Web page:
Irrespective of the time, age or era that we live in - Stone Age, Iron Age, Paper Age or Digital Age, one fact is for certain. All ages are people ages and winners in the 'People' world are those who master insights into the behaviours of people, are sensitive to their needs and systematically develop a sense of mastery over the art of managing relationships.
Relationships are very essential. It includes those with family, friends, community and colleagues at work. But most importantly, colleagues at work with whom we spend not only a big chunk of our living time but also upon whom lies our success.
Albeit, the context, the challenges and the tools for creating value in each of the different ages mentioned above may differ, organisations thrive and succeed only when leaders put a premium on creating value through internal and external relationships.
If one dissects the entire hierarchy of corporate human relationships whether at the vertically higher levels with bosses, at the horizontal levels with peers and at the vertically lower levels with supporting teams, one sees an inter - play of a lot of relationships - direct and indirect supportive or unsupportive which drives human successes and endeavours. However, one also notices traces of certain predominant impairing behavioural characteristics in these relationships that ruin the people route to success. These are:
1. Dynamic uncertainty of predicting human behaviours and reactions. Given a second repeat of the same stimulation, human response may not necessarily be the same. The human mind and psychology is very dynamic and non - predictable.
2. Conflicting interests in the hierarchy. Each level in the different hierarchies generally believes that it is more competent than its next higher level and like - wise each higher level in the structure generally believes that the next lower level is incompetent and cannot succeed (sadly) without its direct supervision.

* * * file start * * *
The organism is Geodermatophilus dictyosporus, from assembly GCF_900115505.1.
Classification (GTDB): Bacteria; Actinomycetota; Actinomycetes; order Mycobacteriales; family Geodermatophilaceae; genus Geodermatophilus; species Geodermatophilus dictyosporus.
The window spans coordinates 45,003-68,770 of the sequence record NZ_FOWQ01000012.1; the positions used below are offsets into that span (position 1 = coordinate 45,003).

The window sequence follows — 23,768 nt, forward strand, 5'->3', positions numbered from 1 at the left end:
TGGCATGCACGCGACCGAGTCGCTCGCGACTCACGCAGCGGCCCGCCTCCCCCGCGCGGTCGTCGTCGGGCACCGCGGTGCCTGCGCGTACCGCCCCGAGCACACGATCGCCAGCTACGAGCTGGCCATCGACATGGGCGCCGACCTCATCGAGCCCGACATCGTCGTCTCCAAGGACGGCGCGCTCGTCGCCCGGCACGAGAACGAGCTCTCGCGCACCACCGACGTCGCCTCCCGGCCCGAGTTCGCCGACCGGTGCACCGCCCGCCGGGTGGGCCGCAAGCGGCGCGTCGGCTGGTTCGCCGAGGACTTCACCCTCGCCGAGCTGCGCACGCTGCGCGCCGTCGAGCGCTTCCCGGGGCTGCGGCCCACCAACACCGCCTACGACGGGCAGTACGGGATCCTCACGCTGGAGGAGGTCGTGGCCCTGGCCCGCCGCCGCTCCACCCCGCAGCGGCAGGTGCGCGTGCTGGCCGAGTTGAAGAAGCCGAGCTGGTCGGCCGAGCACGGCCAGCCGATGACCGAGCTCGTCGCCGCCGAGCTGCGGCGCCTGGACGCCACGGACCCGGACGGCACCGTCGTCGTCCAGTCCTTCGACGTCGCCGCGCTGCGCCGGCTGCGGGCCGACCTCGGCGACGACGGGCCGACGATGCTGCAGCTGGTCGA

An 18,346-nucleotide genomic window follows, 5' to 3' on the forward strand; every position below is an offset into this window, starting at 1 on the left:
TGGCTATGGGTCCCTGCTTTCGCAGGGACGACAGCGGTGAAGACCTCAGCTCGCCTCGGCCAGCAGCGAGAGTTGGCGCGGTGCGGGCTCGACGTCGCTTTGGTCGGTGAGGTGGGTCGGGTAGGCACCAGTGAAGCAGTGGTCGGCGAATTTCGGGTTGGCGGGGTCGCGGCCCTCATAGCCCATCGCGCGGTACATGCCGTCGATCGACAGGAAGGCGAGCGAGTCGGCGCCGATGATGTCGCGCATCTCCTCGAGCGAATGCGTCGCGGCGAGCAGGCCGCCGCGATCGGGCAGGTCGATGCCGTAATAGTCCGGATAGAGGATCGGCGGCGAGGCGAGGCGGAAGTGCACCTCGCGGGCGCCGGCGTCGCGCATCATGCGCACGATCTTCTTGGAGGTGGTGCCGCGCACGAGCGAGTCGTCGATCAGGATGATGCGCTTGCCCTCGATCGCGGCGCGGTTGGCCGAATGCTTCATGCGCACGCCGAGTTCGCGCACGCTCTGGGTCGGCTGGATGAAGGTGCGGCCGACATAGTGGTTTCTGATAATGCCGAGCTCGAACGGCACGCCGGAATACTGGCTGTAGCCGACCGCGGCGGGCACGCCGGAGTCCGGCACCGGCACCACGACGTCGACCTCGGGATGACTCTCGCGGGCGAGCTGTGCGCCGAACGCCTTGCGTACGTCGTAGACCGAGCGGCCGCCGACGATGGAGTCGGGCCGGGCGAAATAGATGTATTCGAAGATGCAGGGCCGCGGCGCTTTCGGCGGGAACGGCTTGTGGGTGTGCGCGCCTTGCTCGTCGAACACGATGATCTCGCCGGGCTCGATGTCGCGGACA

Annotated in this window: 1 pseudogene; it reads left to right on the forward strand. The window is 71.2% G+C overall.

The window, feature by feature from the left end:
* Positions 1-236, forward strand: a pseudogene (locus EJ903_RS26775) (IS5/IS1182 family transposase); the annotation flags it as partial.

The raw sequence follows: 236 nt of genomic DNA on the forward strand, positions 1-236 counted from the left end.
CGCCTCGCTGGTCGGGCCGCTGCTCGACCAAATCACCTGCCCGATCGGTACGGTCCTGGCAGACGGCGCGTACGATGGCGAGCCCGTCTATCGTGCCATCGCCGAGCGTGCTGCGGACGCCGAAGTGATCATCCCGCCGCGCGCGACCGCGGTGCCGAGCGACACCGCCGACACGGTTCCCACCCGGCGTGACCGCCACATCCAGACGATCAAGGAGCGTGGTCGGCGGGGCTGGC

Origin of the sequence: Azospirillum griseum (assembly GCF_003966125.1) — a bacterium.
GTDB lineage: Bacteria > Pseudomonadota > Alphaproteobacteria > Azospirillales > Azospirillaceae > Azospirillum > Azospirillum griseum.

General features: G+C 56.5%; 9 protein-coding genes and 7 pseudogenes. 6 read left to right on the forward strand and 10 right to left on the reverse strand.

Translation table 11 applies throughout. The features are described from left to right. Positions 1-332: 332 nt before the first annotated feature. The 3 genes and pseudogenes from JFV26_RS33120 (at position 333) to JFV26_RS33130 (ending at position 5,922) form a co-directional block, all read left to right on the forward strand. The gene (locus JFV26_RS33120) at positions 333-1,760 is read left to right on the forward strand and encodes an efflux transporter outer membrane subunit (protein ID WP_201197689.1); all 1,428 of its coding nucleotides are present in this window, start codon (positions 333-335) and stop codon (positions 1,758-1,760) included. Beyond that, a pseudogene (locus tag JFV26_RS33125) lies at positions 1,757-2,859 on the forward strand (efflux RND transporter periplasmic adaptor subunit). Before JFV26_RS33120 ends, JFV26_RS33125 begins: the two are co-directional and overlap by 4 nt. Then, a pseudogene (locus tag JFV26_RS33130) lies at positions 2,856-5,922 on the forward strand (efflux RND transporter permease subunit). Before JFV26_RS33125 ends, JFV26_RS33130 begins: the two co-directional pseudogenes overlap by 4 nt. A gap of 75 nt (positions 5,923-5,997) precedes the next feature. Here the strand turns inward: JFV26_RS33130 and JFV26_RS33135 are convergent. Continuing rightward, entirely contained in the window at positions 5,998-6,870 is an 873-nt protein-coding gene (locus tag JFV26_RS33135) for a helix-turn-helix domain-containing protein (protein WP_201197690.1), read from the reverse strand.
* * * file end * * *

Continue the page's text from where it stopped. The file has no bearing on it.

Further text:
3. A general sense of insecurity prevails at all levels amongst the winners and the others. This creates a feeling of suspicion, need for dependency and an acute need for trust. People are unable to experience genuine support.
4. Desire to learn, lead and socially be valued as a winner is a common expectation. 'Pay me less but my give me a better title'. Thus people have deep down a need and an expectation for extrinsic 'symbolic' motivators.
5. There is a continuous human need for communications and information to track ongoing progress of their goal driven actions. The pressure for this is created by a deep desire for achievement and accomplishments and a fear of failure.
6. An inherent need to feel a deep sense of meaningful involvement, inclusion and engagement with the value creating process. Thus need for intrinsic motivation and continuous engagement is expected. If you cannot genuinely 'Engage' people, you lose them first emotionally, then mentally and thereafter, physically.
7. Prevalence of stress and frustration in work anchored relationships. Stress is generated when competency to achieve the desired goals falls short thus it leads to tension and undesirable behaviours. Frustrations occur when all their goal driven behaviours meet obstacles that block the goal from being achieved. If in a work set up, you perceive your manager or one of your colleagues (rightly or wrongly), to be the cause of your stress or your frustrations, that would bring the end of trust in such corporate relationships.